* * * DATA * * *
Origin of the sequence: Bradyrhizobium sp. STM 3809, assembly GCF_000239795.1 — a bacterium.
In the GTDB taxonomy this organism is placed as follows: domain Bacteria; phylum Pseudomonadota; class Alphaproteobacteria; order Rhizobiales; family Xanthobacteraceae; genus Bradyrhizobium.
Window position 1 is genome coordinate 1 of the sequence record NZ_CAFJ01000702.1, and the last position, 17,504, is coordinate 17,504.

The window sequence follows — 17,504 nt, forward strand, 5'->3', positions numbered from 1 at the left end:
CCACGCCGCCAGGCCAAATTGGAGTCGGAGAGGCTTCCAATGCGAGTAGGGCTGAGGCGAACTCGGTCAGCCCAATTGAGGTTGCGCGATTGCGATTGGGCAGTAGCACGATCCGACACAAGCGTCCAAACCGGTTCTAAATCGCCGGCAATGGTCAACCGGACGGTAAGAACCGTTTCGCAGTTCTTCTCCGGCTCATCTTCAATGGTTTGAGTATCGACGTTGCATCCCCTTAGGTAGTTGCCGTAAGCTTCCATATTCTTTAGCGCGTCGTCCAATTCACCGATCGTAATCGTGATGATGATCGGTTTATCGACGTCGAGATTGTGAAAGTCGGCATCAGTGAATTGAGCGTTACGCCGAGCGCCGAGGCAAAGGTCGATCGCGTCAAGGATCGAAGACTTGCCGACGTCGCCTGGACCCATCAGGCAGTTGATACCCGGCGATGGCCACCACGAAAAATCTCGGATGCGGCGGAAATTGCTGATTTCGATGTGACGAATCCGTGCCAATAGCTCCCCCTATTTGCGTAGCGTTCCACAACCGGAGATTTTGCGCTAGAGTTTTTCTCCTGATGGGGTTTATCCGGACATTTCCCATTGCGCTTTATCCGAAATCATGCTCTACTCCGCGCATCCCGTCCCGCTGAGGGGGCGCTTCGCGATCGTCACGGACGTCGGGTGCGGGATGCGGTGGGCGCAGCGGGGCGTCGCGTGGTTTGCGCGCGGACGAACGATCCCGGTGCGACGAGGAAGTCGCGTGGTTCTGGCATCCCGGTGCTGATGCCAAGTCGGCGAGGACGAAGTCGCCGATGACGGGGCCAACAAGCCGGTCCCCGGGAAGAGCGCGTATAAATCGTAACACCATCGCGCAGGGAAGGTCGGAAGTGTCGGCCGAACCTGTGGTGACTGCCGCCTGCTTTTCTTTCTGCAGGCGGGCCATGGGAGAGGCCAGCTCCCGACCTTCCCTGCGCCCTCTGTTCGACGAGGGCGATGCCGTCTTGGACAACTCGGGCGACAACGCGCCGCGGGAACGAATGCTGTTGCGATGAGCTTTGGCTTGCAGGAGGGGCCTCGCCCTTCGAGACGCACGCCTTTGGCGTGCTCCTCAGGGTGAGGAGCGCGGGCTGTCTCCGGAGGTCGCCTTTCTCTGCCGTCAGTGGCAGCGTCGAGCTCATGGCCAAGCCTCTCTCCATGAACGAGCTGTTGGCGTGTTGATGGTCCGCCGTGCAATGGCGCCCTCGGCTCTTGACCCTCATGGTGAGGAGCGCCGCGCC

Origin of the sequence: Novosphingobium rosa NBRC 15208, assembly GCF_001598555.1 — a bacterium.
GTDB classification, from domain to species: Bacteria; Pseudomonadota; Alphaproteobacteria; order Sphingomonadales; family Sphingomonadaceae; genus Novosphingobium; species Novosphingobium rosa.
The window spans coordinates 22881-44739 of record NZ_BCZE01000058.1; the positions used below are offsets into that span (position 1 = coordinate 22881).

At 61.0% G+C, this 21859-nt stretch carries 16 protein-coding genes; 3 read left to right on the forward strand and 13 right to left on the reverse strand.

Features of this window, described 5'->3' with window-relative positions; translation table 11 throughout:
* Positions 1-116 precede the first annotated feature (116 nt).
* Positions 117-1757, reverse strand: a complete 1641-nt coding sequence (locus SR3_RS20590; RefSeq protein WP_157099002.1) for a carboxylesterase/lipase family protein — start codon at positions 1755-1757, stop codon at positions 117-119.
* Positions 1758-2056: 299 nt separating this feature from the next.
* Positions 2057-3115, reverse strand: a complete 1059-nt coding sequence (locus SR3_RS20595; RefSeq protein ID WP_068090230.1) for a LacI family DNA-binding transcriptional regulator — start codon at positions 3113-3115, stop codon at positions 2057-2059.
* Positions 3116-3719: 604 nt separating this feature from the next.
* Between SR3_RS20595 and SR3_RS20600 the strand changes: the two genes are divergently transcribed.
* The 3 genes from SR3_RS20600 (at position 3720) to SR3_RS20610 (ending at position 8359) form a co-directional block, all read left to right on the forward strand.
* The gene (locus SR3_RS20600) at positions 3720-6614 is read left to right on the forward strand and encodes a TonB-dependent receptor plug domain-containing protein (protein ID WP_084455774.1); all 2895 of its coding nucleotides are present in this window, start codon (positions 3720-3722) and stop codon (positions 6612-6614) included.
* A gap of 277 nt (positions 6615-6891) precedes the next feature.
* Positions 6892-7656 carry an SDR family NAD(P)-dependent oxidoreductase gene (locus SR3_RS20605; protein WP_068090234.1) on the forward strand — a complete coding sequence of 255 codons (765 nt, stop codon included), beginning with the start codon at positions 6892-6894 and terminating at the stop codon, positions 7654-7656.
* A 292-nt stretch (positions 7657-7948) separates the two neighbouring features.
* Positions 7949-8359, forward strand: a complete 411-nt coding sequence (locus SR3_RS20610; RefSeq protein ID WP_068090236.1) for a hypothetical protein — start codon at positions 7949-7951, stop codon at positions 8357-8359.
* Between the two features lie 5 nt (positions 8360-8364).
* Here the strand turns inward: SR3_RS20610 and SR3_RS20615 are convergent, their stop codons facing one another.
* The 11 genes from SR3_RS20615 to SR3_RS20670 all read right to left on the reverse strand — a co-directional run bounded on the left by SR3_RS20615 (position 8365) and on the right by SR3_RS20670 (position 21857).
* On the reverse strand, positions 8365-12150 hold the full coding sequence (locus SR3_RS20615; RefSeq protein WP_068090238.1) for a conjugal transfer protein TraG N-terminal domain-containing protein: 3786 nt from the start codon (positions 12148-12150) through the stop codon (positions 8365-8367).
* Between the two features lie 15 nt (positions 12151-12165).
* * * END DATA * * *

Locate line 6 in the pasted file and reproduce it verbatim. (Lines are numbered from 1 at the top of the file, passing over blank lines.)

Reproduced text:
Origin of the sequence: Novosphingobium rosa NBRC 15208, assembly GCF_001598555.1 — a bacterium.